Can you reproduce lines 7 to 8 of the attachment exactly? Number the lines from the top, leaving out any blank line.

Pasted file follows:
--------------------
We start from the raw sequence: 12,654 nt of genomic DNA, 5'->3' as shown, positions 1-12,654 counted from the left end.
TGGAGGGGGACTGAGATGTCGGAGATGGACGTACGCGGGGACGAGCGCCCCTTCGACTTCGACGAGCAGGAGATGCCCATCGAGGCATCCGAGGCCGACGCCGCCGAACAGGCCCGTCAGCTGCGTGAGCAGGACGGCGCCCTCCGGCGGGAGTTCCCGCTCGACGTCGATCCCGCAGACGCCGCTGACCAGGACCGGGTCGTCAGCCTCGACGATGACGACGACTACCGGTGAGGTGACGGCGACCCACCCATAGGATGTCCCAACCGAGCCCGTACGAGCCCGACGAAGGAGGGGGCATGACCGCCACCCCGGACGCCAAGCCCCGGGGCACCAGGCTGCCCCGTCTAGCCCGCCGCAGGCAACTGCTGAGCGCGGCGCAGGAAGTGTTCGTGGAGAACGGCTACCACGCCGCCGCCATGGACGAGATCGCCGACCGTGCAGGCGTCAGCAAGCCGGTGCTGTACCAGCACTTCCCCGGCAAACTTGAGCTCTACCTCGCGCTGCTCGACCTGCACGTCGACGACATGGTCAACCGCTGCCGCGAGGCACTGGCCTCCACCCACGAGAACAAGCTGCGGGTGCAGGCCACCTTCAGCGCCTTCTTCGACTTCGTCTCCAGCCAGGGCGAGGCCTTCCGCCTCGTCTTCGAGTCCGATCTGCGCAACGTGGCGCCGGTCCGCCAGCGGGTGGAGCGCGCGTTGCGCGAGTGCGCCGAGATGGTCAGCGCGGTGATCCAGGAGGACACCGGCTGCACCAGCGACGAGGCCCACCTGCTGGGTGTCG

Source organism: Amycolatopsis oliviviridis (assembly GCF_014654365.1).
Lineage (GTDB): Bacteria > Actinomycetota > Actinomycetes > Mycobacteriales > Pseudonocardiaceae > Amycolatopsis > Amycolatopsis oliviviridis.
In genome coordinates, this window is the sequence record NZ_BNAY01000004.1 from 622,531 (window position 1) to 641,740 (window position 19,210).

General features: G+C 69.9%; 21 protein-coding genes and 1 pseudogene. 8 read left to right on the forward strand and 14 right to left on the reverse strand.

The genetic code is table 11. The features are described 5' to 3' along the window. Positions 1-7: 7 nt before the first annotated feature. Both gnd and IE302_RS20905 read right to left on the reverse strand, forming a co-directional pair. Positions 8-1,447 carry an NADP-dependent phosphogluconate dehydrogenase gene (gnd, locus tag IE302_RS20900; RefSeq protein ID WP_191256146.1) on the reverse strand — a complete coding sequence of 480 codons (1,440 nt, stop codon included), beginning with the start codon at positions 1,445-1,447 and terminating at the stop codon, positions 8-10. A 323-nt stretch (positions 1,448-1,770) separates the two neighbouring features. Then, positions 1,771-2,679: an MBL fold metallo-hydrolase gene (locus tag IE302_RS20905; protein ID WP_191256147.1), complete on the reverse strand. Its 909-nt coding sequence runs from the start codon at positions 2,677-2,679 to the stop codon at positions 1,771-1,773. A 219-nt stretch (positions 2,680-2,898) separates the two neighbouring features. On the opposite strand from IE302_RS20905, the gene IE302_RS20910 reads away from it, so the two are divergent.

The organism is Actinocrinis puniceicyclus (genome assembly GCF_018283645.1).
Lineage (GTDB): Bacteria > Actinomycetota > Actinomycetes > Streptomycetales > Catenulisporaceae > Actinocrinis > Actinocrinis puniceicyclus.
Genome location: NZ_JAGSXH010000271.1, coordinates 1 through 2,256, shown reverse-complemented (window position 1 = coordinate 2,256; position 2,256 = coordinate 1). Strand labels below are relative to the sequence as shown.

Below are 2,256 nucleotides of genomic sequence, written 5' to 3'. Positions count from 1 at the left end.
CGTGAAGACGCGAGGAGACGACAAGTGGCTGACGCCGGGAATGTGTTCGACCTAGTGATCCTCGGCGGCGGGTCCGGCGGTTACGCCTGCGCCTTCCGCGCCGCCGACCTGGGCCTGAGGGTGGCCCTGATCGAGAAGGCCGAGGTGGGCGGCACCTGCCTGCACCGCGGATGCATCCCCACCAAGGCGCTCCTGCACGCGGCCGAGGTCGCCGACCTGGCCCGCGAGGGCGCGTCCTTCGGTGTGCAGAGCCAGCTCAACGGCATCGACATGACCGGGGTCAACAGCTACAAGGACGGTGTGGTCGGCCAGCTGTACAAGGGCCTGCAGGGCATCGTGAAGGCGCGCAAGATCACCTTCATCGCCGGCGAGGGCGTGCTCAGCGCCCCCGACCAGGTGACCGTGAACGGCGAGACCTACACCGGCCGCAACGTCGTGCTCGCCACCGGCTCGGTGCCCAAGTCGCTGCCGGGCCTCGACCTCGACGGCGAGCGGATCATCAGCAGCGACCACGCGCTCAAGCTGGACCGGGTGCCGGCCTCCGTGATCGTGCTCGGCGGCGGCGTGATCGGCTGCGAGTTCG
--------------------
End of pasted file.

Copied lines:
The genetic code is table 11. The features are described 5' to 3' along the window. Positions 1-7: 7 nt before the first annotated feature. Both gnd and IE302_RS20905 read right to left on the reverse strand, forming a co-directional pair. Positions 8-1,447 carry an NADP-dependent phosphogluconate dehydrogenase gene (gnd, locus tag IE302_RS20900; RefSeq protein ID WP_191256146.1) on the reverse strand — a complete coding sequence of 480 codons (1,440 nt, stop codon included), beginning with the start codon at positions 1,445-1,447 and terminating at the stop codon, positions 8-10. A 323-nt stretch (positions 1,448-1,770) separates the two neighbouring features. Then, positions 1,771-2,679: an MBL fold metallo-hydrolase gene (locus tag IE302_RS20905; protein ID WP_191256147.1), complete on the reverse strand. Its 909-nt coding sequence runs from the start codon at positions 2,677-2,679 to the stop codon at positions 1,771-1,773. A 219-nt stretch (positions 2,680-2,898) separates the two neighbouring features. On the opposite strand from IE302_RS20905, the gene IE302_RS20910 reads away from it, so the two are divergent.

The organism is Actinocrinis puniceicyclus (genome assembly GCF_018283645.1).